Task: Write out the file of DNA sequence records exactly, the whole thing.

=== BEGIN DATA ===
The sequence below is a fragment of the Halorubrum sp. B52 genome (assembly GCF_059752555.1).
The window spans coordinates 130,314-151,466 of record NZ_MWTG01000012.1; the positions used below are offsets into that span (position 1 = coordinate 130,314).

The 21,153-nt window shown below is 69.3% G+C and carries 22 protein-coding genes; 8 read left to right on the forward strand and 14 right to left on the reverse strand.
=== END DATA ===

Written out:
The sequence below is a fragment of the Halorubrum sp. B52 genome (assembly GCF_059752555.1).
The window spans coordinates 130,314-151,466 of record NZ_MWTG01000012.1; the positions used below are offsets into that span (position 1 = coordinate 130,314).

The 21,153-nt window shown below is 69.3% G+C and carries 22 protein-coding genes; 8 read left to right on the forward strand and 14 right to left on the reverse strand.